I raced to the wine and cupcake reception given by my agency, BookEnds, guided by Terrie Moran, who had also guided me to the dinner the night before. If these people keep guiding me, I’ll never learn how to get anywhere. Actually, I may not anyway, so I’m grateful for that!

Our panel signed books soon after that, then we did a cocktail or so, then the Banquet with the Agatha Awards.

I highly regret that I wasn’t able to make it to the New Authors Breakfast the next morning at 7. I chalked it up to getting older, but I came down with a cold and bronchitis as soon as I got home, so I’ll blame that instead. I’m making plans to hold a mystery conference/convention where nothing starts earlier than 10.

My own camera, as usual, stayed safely tucked inside my suitcase for the whole trip. Someday I’ll take pictures!

Another fun time talking to and seeing so many of my online pals!


  1. I've never been to Malice, so I enjoyed it vicariously through your post. Thanks for sharing, and I hope you've recovered completely from the aftermath illness. I tend to do the same thing when I travel...I blame it on exhaustion and the inability to regulate the temperature in the hotel room. Marilyn (aka cj petterson)

  2. The older I get, the harder Malice is. Strange! I tend to want to do it all and that's physically impossible. The bronchitis is hanging on, but much better. Thanks for stopping by, Marilyn/cj!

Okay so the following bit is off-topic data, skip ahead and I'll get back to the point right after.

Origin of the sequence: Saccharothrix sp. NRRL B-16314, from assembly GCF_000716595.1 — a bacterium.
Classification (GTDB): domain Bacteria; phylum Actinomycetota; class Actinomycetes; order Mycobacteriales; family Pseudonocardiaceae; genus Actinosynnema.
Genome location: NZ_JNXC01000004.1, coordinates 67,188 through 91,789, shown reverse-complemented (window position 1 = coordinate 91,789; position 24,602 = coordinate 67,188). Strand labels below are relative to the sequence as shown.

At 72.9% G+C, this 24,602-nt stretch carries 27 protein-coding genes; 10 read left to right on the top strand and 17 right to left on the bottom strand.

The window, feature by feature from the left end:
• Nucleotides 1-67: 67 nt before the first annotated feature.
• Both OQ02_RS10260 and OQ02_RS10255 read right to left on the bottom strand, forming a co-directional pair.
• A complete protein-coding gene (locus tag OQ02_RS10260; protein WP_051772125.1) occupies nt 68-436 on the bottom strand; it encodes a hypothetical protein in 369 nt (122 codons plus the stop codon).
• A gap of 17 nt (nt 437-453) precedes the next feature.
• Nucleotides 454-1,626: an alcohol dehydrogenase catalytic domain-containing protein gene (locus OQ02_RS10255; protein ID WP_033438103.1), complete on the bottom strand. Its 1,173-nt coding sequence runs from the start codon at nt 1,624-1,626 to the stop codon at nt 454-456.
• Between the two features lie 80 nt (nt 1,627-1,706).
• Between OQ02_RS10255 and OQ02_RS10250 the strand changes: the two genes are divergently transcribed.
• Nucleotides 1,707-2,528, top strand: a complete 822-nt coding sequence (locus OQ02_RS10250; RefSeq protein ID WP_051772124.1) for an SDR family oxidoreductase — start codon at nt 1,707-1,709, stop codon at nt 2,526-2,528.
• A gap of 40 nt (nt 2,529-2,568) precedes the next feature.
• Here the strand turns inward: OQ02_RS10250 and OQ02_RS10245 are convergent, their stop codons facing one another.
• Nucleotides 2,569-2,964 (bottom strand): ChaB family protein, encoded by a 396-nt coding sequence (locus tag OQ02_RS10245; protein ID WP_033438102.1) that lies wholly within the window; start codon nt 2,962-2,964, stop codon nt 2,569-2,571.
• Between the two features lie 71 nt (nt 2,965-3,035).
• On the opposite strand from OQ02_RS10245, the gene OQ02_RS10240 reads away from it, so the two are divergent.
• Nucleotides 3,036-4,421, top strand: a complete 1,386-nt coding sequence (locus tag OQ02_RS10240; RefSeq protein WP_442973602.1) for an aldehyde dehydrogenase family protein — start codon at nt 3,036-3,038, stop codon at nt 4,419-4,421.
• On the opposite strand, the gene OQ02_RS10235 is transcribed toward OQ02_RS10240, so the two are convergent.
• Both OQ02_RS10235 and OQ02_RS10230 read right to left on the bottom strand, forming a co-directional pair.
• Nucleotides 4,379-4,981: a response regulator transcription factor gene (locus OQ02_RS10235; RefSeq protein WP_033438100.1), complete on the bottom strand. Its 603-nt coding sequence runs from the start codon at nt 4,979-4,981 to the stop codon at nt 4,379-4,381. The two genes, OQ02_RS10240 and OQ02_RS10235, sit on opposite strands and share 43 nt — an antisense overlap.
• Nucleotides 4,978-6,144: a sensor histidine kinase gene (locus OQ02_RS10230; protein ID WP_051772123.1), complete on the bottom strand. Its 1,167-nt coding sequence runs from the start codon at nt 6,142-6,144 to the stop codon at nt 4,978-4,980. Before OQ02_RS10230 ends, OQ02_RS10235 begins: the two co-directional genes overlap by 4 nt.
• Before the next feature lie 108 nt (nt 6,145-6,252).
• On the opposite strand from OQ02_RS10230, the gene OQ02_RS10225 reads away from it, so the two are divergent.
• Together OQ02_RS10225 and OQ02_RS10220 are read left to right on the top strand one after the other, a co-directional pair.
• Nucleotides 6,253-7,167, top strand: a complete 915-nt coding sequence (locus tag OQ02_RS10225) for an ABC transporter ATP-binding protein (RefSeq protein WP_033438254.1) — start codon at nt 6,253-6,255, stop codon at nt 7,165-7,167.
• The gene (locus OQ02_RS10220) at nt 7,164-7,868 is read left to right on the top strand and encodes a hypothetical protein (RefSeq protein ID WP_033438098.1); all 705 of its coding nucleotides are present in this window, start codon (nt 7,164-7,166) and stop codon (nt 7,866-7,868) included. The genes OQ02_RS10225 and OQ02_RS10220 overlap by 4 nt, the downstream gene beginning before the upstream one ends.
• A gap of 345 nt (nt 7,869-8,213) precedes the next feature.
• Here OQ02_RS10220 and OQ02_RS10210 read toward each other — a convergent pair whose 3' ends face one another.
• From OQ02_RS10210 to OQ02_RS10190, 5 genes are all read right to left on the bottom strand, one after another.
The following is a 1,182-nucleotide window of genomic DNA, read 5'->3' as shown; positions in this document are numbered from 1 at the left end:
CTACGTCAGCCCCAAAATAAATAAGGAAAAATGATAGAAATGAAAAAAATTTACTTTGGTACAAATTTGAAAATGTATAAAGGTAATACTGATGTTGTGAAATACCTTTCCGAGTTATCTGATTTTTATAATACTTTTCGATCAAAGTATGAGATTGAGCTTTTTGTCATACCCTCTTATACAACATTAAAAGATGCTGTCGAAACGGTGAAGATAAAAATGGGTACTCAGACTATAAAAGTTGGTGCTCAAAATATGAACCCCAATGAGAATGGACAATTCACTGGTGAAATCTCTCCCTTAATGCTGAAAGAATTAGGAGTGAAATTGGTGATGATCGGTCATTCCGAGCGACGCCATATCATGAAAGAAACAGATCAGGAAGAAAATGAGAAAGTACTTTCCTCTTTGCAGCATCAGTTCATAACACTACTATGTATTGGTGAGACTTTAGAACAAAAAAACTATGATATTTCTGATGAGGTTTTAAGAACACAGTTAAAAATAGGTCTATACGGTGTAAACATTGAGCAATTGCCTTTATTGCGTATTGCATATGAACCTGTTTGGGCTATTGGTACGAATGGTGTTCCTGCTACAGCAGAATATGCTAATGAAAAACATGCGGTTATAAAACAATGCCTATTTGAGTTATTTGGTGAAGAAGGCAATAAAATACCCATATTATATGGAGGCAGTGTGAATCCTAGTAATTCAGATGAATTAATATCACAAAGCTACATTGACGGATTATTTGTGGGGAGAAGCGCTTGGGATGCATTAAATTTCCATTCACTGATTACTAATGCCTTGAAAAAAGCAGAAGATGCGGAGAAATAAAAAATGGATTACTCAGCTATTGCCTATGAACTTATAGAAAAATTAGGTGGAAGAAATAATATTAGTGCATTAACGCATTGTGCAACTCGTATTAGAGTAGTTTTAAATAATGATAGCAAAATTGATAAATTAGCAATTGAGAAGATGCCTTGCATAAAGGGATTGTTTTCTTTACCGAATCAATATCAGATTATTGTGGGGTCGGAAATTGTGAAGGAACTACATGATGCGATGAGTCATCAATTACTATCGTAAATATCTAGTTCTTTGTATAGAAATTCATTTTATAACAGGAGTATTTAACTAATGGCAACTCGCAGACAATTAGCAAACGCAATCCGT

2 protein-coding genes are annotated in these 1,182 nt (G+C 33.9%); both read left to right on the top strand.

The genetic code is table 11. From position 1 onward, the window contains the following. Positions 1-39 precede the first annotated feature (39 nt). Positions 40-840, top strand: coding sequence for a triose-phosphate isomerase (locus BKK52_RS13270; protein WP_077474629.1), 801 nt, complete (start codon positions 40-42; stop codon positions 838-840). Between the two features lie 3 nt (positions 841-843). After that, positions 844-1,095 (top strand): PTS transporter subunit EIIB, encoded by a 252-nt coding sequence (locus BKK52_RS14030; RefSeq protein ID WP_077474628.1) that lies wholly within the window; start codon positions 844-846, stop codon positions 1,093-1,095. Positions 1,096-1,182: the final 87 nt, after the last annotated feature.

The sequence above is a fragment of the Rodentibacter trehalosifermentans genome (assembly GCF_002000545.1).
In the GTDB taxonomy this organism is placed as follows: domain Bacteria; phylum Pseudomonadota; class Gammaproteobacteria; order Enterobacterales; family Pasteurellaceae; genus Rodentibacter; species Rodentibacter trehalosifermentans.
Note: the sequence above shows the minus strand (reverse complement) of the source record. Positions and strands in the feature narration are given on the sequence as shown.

3. Kaye, this is a wonderful retrospective. I'm so glad I got to see you passing from one elevator to the next. Wish we could have spent more time together. I'll come to your conference where no meeting begins before 10 AM!

  4. And it will last for 2 weeks and be free! Right after my first million--or maybe billion.

  5. Sorry to hear about your bronchitis! I did think later that I didn't see you again after Saturday and never had a chance to say goodbye!

  6. Yes, Marla, my Sunday plans fell apart. I was just getting sick then, I think--had no energy. Used it all up Friday and Saturday. It was great to see you, though!

  7. So nice to see old friends and meet new ones at Malice!